on the History of the Missionary Movement
and Non-Western Christianity
Consultations sponsored by the Centre for the Study of Christianity in the Non-Western World at the University of Edinburgh , Yale Divinity School, and the Overseas Ministries Study Center
Theme for the 2005 Yale-Edinburgh Group Meeting:
"Identity, Ethnic and Christian, in the History of Christian Missions"
Andrew F. Walls and Lamin Sanneh
Christians are not distinguished from the rest of humanity either in location or in speech or in customs. They live in the cities of the Greeks and the barbarians, as the lot of each is cast, and follow the native customs in dress and food and all other arrangements of life; yet the custom of their citizenship contradicts expectation .Their existence is on earth, but their citizenship is in heaven.
This is the account of the anonymous second century writer of the Epistle to Diognetus, as he tries to explain Christianity to a well-placed person outside the Church. The nature of Christian identity and ethnicity had arisen even earlier, as an emergent church defined its relationship to the Jewish community and Jewish religion. In its early decades Christianity had to accommodate within itself two different ethnic communities, one with good claims to seniority, which had sharply contrasting lifestyles. Over the succeeding centuries it developed syntheses, more or less successful, with various cultural traditions to produce new forms of Christian identity. These ranged from the metropolitan Roman Empire in both Greek and Latin forms, to the Syriac-Arab East, the Coptic-speaking Nile Valley, Nubia, Ethiopia, south India, and peoples from the Atlantic to the Urals and the Central Asian steppes. Christians accommodated to, or identified with, different political entities, without Christianity itself becoming a political entity as occurred in early Islam.
There has been an inbuilt tension in Christian history between the claims of locality and the claims of universality; between forces that work for Christian indigenization and forces that work for a "catholic" church and consciously stress an identity beyond the local. There have been movements that have asserted the indigenizing principle, stressing local difference, and movements that, by stressing the universal claims of Christianity, have tended to remodel the local community on the basis of others far away. And there have been other, counter-cultural movements that, as the Epistle to Diognetus illustrates, simply oppose Christians to "the world", the way society usually works.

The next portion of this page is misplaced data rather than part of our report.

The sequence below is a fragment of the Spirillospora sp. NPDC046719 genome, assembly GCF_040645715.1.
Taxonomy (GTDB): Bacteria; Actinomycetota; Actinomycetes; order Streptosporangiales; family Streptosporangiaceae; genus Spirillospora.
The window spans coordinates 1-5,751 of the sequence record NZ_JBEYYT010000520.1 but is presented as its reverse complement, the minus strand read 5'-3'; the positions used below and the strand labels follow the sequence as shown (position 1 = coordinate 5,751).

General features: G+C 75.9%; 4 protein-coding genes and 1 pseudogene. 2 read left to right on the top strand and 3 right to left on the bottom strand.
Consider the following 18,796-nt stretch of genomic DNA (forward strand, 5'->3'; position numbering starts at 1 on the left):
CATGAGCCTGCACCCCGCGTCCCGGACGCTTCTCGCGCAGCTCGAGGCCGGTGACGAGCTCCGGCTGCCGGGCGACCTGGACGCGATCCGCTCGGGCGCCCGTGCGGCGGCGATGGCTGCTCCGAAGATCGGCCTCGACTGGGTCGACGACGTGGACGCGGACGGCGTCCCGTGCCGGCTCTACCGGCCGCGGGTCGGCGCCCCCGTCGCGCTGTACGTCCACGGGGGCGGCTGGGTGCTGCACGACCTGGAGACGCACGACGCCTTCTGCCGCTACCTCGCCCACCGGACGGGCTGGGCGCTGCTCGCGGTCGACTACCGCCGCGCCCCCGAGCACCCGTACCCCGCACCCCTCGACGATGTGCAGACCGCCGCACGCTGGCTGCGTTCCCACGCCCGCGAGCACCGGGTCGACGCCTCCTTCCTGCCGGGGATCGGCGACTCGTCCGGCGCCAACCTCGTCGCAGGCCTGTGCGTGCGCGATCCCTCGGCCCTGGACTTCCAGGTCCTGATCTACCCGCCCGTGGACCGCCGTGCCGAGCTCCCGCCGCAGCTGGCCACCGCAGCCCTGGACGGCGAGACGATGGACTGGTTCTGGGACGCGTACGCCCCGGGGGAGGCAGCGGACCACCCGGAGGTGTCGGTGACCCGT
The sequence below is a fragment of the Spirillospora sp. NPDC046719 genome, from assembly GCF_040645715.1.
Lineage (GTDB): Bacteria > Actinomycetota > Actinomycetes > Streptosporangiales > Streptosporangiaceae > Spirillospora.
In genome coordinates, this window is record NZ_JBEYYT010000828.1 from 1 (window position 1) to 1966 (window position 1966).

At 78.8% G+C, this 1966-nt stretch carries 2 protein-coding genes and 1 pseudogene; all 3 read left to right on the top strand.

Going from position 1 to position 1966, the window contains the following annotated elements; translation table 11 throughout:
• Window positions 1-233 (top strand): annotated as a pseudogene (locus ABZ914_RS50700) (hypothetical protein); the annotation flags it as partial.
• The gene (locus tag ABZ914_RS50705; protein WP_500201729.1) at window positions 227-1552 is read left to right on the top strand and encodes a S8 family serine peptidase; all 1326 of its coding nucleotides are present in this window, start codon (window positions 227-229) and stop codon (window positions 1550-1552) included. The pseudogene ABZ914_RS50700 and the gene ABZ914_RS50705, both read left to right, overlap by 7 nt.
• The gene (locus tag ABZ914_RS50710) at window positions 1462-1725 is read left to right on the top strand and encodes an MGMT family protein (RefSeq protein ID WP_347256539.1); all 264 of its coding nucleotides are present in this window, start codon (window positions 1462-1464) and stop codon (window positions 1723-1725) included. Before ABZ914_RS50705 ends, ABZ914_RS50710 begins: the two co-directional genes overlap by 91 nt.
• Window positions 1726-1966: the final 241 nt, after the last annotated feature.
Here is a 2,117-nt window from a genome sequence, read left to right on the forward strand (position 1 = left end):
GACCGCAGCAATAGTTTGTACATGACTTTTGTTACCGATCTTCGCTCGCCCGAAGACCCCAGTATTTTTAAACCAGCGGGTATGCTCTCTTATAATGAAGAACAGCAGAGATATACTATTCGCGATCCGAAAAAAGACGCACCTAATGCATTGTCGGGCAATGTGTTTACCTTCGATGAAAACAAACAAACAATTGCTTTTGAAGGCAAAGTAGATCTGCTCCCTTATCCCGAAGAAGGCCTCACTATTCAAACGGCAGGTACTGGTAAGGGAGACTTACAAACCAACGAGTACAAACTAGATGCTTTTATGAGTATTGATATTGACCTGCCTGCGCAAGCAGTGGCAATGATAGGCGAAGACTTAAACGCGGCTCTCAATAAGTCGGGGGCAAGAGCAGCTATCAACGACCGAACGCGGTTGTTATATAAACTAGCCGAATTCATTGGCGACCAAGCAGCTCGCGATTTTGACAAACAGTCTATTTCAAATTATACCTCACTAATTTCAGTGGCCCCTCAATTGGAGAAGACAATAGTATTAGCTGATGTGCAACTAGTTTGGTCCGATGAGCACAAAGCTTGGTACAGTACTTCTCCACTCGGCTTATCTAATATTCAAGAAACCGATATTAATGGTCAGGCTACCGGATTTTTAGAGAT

All of these currents can be traced within the missionary movement from the West, and in the churches and Christian movements that arose from or in association with the movement. Missionaries had their own ethnic identities, and the built-in tension between the indigenizing and the universalizing principles can be copiously illustrated within the missionary movement itself. The presence of different confessions or denominations raised fresh dimensions of identity; and one of the unintended consequences of the comity agreements devised between missions to avert competition was sometimes the intensification of denominationalism as it became a factor sharpening local or ethnic identities. The linguistic policies of missions with regard to preaching, translation, literacy and education often had far-reaching results; the choice of local vernacular (and which dialect of it), a regional lingua franca, a metropolitan or colonial language, could be momentous. And as new Christian communities came into being, the process of christianization sometimes asserted local identity, sometimes challenged it. Sometimes new communities arose out of broken or uprooted ones, reconstituting their identity by means of the Christian faith or some particular expression of it. Sometimes long-existing communities became divided between those who followed traditional ways and those who followed a Christian "law".
There is therefore abundant material on which historians can work and share, and we trust that at this year's meeting of the Group historians whose specializations lie in different regions, continents, centuries and subject matter will once more bring their insights for our mutual enrichment.